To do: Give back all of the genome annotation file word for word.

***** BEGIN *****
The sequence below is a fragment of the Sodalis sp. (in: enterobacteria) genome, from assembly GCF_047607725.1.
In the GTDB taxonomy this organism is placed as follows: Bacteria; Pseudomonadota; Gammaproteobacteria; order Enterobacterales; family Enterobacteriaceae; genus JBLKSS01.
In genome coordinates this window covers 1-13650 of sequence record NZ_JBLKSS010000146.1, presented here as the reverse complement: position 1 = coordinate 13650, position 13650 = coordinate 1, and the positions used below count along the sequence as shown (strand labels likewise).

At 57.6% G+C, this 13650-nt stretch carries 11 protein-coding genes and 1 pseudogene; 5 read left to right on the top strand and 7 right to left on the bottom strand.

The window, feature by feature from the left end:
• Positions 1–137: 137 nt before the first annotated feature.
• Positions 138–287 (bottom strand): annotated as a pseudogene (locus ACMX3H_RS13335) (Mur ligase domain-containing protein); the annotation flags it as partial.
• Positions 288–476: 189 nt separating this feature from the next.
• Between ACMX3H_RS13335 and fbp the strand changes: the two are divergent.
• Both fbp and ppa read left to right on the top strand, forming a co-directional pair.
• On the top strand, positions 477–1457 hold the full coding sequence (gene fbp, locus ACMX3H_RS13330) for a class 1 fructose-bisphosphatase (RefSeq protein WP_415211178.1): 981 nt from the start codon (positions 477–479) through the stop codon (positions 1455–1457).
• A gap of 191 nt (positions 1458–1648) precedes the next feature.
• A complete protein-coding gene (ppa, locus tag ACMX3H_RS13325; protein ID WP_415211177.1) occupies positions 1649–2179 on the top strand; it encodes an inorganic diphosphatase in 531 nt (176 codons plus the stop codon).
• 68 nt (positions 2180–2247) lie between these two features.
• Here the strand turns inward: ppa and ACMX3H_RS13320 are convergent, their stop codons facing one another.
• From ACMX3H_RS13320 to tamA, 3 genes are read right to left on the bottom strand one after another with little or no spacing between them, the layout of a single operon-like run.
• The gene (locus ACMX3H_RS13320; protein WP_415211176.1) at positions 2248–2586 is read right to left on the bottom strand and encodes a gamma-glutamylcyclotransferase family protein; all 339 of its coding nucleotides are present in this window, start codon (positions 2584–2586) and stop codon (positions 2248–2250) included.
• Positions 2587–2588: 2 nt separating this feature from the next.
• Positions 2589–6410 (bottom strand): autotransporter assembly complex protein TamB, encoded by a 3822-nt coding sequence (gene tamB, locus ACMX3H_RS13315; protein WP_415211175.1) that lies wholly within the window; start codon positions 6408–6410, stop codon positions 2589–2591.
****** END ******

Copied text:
The sequence below is a fragment of the Sodalis sp. (in: enterobacteria) genome, from assembly GCF_047607725.1.
In the GTDB taxonomy this organism is placed as follows: Bacteria; Pseudomonadota; Gammaproteobacteria; order Enterobacterales; family Enterobacteriaceae; genus JBLKSS01.
In genome coordinates this window covers 1-13650 of sequence record NZ_JBLKSS010000146.1, presented here as the reverse complement: position 1 = coordinate 13650, position 13650 = coordinate 1, and the positions used below count along the sequence as shown (strand labels likewise).

At 57.6% G+C, this 13650-nt stretch carries 11 protein-coding genes and 1 pseudogene; 5 read left to right on the top strand and 7 right to left on the bottom strand.

The window, feature by feature from the left end:
• Positions 1–137: 137 nt before the first annotated feature.
• Positions 138–287 (bottom strand): annotated as a pseudogene (locus ACMX3H_RS13335) (Mur ligase domain-containing protein); the annotation flags it as partial.
• Positions 288–476: 189 nt separating this feature from the next.
• Between ACMX3H_RS13335 and fbp the strand changes: the two are divergent.
• Both fbp and ppa read left to right on the top strand, forming a co-directional pair.
• On the top strand, positions 477–1457 hold the full coding sequence (gene fbp, locus ACMX3H_RS13330) for a class 1 fructose-bisphosphatase (RefSeq protein WP_415211178.1): 981 nt from the start codon (positions 477–479) through the stop codon (positions 1455–1457).
• A gap of 191 nt (positions 1458–1648) precedes the next feature.
• A complete protein-coding gene (ppa, locus tag ACMX3H_RS13325; protein ID WP_415211177.1) occupies positions 1649–2179 on the top strand; it encodes an inorganic diphosphatase in 531 nt (176 codons plus the stop codon).
• 68 nt (positions 2180–2247) lie between these two features.
• Here the strand turns inward: ppa and ACMX3H_RS13320 are convergent, their stop codons facing one another.
• From ACMX3H_RS13320 to tamA, 3 genes are read right to left on the bottom strand one after another with little or no spacing between them, the layout of a single operon-like run.
• The gene (locus ACMX3H_RS13320; protein WP_415211176.1) at positions 2248–2586 is read right to left on the bottom strand and encodes a gamma-glutamylcyclotransferase family protein; all 339 of its coding nucleotides are present in this window, start codon (positions 2584–2586) and stop codon (positions 2248–2250) included.
• Positions 2587–2588: 2 nt separating this feature from the next.
• Positions 2589–6410 (bottom strand): autotransporter assembly complex protein TamB, encoded by a 3822-nt coding sequence (gene tamB, locus ACMX3H_RS13315; protein WP_415211175.1) that lies wholly within the window; start codon positions 6408–6410, stop codon positions 2589–2591.